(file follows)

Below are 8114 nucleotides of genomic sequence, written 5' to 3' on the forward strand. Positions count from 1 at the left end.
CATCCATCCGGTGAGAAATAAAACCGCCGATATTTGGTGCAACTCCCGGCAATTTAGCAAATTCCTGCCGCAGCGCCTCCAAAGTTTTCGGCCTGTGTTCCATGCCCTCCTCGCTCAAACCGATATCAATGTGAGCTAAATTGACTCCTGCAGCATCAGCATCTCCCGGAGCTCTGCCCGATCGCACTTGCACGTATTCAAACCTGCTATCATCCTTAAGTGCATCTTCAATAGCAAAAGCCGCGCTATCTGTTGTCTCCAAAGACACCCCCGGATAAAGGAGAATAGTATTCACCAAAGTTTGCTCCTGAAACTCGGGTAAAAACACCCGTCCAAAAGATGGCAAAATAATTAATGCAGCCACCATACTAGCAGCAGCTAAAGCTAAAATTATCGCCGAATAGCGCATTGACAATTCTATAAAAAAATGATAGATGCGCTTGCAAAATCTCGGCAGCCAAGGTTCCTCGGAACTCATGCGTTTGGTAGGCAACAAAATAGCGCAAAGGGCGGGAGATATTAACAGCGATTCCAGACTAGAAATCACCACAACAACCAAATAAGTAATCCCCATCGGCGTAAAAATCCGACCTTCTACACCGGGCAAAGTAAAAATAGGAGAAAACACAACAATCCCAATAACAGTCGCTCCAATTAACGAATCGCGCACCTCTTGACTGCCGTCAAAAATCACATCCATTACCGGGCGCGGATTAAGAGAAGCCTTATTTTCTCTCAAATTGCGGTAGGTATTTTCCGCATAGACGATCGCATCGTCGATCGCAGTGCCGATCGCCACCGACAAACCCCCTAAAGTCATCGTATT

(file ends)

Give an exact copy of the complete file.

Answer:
Below are 8114 nucleotides of genomic sequence, written 5' to 3' on the forward strand. Positions count from 1 at the left end.
CATCCATCCGGTGAGAAATAAAACCGCCGATATTTGGTGCAACTCCCGGCAATTTAGCAAATTCCTGCCGCAGCGCCTCCAAAGTTTTCGGCCTGTGTTCCATGCCCTCCTCGCTCAAACCGATATCAATGTGAGCTAAATTGACTCCTGCAGCATCAGCATCTCCCGGAGCTCTGCCCGATCGCACTTGCACGTATTCAAACCTGCTATCATCCTTAAGTGCATCTTCAATAGCAAAAGCCGCGCTATCTGTTGTCTCCAAAGACACCCCCGGATAAAGGAGAATAGTATTCACCAAAGTTTGCTCCTGAAACTCGGGTAAAAACACCCGTCCAAAAGATGGCAAAATAATTAATGCAGCCACCATACTAGCAGCAGCTAAAGCTAAAATTATCGCCGAATAGCGCATTGACAATTCTATAAAAAAATGATAGATGCGCTTGCAAAATCTCGGCAGCCAAGGTTCCTCGGAACTCATGCGTTTGGTAGGCAACAAAATAGCGCAAAGGGCGGGAGATATTAACAGCGATTCCAGACTAGAAATCACCACAACAACCAAATAAGTAATCCCCATCGGCGTAAAAATCCGACCTTCTACACCGGGCAAAGTAAAAATAGGAGAAAACACAACAATCCCAATAACAGTCGCTCCAATTAACGAATCGCGCACCTCTTGACTGCCGTCAAAAATCACATCCATTACCGGGCGCGGATTAAGAGAAGCCTTATTTTCTCTCAAATTGCGGTAGGTATTTTCCGCATAGACGATCGCATCGTCGATCGCAGTGCCGATCGCCACCGACAAACCCCCTAAAGTCATCGTATT